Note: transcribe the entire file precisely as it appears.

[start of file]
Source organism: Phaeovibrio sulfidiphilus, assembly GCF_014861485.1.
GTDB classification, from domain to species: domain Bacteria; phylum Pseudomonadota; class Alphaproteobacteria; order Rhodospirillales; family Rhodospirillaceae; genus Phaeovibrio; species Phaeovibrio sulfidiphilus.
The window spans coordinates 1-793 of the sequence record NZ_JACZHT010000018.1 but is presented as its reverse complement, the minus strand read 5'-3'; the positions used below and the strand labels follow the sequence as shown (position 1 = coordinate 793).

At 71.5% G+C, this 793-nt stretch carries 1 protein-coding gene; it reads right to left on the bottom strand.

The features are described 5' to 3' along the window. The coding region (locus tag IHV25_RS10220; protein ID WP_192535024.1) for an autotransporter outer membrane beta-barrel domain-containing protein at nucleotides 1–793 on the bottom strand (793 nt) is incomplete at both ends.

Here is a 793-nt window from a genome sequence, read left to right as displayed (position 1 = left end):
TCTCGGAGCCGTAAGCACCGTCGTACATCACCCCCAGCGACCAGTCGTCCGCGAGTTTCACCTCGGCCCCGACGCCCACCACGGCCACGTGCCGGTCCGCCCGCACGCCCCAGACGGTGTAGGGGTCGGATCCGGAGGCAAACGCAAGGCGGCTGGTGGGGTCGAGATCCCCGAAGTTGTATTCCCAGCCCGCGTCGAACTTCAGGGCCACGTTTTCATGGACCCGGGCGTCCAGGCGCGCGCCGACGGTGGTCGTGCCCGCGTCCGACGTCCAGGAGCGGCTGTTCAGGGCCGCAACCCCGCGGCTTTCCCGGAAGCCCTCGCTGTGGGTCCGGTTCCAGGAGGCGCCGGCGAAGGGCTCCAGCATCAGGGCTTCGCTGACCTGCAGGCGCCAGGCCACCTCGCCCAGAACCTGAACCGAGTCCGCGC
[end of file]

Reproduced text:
Source organism: Phaeovibrio sulfidiphilus, assembly GCF_014861485.1.
GTDB classification, from domain to species: domain Bacteria; phylum Pseudomonadota; class Alphaproteobacteria; order Rhodospirillales; family Rhodospirillaceae; genus Phaeovibrio; species Phaeovibrio sulfidiphilus.
The window spans coordinates 1-793 of the sequence record NZ_JACZHT010000018.1 but is presented as its reverse complement, the minus strand read 5'-3'; the positions used below and the strand labels follow the sequence as shown (position 1 = coordinate 793).

At 71.5% G+C, this 793-nt stretch carries 1 protein-coding gene; it reads right to left on the bottom strand.

The features are described 5' to 3' along the window. The coding region (locus tag IHV25_RS10220; protein ID WP_192535024.1) for an autotransporter outer membrane beta-barrel domain-containing protein at nucleotides 1–793 on the bottom strand (793 nt) is incomplete at both ends.

Here is a 793-nt window from a genome sequence, read left to right as displayed (position 1 = left end):
TCTCGGAGCCGTAAGCACCGTCGTACATCACCCCCAGCGACCAGTCGTCCGCGAGTTTCACCTCGGCCCCGACGCCCACCACGGCCACGTGCCGGTCCGCCCGCACGCCCCAGACGGTGTAGGGGTCGGATCCGGAGGCAAACGCAAGGCGGCTGGTGGGGTCGAGATCCCCGAAGTTGTATTCCCAGCCCGCGTCGAACTTCAGGGCCACGTTTTCATGGACCCGGGCGTCCAGGCGCGCGCCGACGGTGGTCGTGCCCGCGTCCGACGTCCAGGAGCGGCTGTTCAGGGCCGCAACCCCGCGGCTTTCCCGGAAGCCCTCGCTGTGGGTCCGGTTCCAGGAGGCGCCGGCGAAGGGCTCCAGCATCAGGGCTTCGCTGACCTGCAGGCGCCAGGCCACCTCGCCCAGAACCTGAACCGAGTCCGCGC